By: Afusat Shoaga
“Going to law school and living a normal live isn’t enough,” said Rachel Grunberg in 2011, a lawyer for the bar court.
Stephen Glass, 19 years later from his shameful leave as a journalist at the The New Republic was back in the news. The California Supreme Court, rejected Glass’s request to practice law.
The former journalist, ” has not sustained his heavy burden of demonstrating rehabilitation and fitness for the practice of law,” said the California Supreme Court.
When he was a journalist working for The New Republic, Glass has fabricated almost 50 stories in a large number of publications, spreading from the main companies to other magazines. Now that he can no longer be a journalist, he sets out to be a lawyer but is restricted to practicing by the supreme court.
Richard Bradley, a former editor of George Magazine said that Glass was ” good at finding people’s blind spots.”
Bradley noticed that 3 pieces published in George magazine contained fabrications. But, after his days of being an editor, Bradley has long forgiven Glass for his wrongdoings but says this:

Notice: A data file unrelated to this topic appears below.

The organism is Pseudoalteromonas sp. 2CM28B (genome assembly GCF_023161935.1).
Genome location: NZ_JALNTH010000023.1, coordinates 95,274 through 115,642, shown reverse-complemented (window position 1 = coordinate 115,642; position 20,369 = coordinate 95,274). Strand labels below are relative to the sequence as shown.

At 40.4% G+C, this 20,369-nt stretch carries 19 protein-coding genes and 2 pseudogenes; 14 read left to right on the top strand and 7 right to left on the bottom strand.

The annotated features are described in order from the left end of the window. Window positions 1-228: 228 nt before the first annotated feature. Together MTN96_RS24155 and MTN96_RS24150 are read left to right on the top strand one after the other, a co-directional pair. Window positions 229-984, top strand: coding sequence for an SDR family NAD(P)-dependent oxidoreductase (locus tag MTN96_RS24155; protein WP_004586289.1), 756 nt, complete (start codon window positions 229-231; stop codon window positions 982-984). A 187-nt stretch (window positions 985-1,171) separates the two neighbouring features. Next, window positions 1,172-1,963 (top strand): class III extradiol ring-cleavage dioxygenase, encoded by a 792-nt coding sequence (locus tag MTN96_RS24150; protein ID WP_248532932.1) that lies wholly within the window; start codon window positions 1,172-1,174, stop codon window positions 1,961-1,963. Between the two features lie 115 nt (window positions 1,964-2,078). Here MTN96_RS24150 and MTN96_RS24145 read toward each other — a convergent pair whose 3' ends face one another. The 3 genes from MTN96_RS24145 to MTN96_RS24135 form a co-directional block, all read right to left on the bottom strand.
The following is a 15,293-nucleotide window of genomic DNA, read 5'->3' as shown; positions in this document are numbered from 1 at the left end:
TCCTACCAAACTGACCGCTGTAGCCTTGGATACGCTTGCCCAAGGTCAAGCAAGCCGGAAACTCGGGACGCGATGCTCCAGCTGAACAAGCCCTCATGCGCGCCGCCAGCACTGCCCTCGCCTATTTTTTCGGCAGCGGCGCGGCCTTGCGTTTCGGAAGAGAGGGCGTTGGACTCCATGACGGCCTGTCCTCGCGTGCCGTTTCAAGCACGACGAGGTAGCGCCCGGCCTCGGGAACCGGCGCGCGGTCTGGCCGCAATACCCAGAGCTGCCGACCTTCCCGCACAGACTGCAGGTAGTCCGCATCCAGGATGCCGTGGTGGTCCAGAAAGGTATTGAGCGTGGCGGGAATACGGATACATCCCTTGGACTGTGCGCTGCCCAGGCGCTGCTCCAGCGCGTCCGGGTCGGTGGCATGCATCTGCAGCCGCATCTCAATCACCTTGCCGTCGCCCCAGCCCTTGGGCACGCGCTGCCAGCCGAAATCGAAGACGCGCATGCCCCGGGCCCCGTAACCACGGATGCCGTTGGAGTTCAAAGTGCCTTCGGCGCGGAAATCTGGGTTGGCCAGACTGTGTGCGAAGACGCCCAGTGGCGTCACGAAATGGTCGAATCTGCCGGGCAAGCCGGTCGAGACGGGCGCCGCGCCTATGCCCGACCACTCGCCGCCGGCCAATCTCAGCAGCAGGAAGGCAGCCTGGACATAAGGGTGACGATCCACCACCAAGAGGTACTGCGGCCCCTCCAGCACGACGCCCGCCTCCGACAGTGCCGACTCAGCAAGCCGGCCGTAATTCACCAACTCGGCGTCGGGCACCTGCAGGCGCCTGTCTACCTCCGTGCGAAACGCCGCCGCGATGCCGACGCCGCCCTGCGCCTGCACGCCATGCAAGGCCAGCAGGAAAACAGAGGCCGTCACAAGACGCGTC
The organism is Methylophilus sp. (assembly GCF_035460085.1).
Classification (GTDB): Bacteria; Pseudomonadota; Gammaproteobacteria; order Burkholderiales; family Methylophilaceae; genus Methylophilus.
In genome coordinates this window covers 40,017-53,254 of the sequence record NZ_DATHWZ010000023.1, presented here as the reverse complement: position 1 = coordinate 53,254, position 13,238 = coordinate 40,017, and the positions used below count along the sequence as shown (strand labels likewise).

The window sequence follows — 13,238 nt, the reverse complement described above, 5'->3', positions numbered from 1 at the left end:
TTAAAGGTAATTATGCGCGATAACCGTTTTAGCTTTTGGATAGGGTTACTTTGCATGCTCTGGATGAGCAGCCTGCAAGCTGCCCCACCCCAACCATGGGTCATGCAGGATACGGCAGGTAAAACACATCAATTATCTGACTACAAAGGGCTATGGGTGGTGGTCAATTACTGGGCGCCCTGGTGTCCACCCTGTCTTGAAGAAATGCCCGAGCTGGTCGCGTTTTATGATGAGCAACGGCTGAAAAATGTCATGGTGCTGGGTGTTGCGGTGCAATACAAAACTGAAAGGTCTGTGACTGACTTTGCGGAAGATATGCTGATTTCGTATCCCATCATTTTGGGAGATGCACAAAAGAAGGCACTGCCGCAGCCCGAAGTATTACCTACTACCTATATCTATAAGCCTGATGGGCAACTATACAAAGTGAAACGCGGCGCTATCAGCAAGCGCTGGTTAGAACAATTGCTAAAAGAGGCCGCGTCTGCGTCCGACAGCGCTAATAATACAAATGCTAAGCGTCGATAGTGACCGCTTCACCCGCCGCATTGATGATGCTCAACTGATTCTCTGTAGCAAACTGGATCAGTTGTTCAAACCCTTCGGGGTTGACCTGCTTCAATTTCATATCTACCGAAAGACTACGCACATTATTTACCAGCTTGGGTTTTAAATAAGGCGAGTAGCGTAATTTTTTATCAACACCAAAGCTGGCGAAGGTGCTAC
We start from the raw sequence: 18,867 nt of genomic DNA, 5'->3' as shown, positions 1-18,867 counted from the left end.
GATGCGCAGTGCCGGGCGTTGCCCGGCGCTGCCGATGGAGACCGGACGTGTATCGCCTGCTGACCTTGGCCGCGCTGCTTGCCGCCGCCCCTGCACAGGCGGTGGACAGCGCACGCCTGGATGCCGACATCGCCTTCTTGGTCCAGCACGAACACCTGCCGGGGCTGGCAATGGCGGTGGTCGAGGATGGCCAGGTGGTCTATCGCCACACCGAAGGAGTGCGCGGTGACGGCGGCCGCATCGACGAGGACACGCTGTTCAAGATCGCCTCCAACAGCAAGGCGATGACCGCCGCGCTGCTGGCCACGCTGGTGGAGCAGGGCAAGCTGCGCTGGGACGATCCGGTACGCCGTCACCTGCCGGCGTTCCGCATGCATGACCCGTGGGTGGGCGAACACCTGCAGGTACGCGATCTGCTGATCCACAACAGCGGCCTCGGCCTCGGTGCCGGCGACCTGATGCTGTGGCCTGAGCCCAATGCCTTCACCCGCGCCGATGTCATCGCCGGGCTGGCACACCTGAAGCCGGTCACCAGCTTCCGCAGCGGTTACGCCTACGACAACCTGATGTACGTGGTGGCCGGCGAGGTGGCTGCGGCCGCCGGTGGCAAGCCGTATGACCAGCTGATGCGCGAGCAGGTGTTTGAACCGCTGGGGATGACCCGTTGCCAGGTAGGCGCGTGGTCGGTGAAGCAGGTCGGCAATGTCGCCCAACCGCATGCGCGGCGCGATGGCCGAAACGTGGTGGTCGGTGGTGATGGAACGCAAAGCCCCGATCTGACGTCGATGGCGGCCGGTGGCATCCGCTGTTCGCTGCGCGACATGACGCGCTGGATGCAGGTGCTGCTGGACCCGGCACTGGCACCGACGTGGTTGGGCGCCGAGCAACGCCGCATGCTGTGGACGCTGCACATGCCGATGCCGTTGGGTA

“Being a lawyer is a privilege, not a right. He can be a fully contributing valuable member of society, without being a lawyer,” said Bradley.
Based on Bradley’s opinion, I agree that Glass does not need to become a lawyer. There is nothing for him to gain in doing so because he has lost all his credibility as a professional.
In March 2016 according to The Chronicle, a newspaper from Duke University, ” Glass repaid $200,000 to the New Republic and other magazines that published his work,”
Theses apologetic acts, does not seem to be completely genuine, for donating to all the magazines that he has affected, he is trying to gain their trust to prove that he is a changed man.
The Sigma Delta Chi foundations was among the places that received a donation from Glass however, the foundation rejected his offering.
In a letter sent to Glass, the foundation responded, ” Your fabrications in the late 1990’s did no harm to the SDX Foundation,”
Glass sent a donation of $26,273 to the SDX foundation which was sent back to him through electronic transfer. The foundation clarified that Glass made a mistake sending the donation to them with the thought of SDX being a substitute for George Magazine, which no longer existed.
In return the foundation asks that, “any future responses from you include the disclosure that the Foundation declined the contribution.”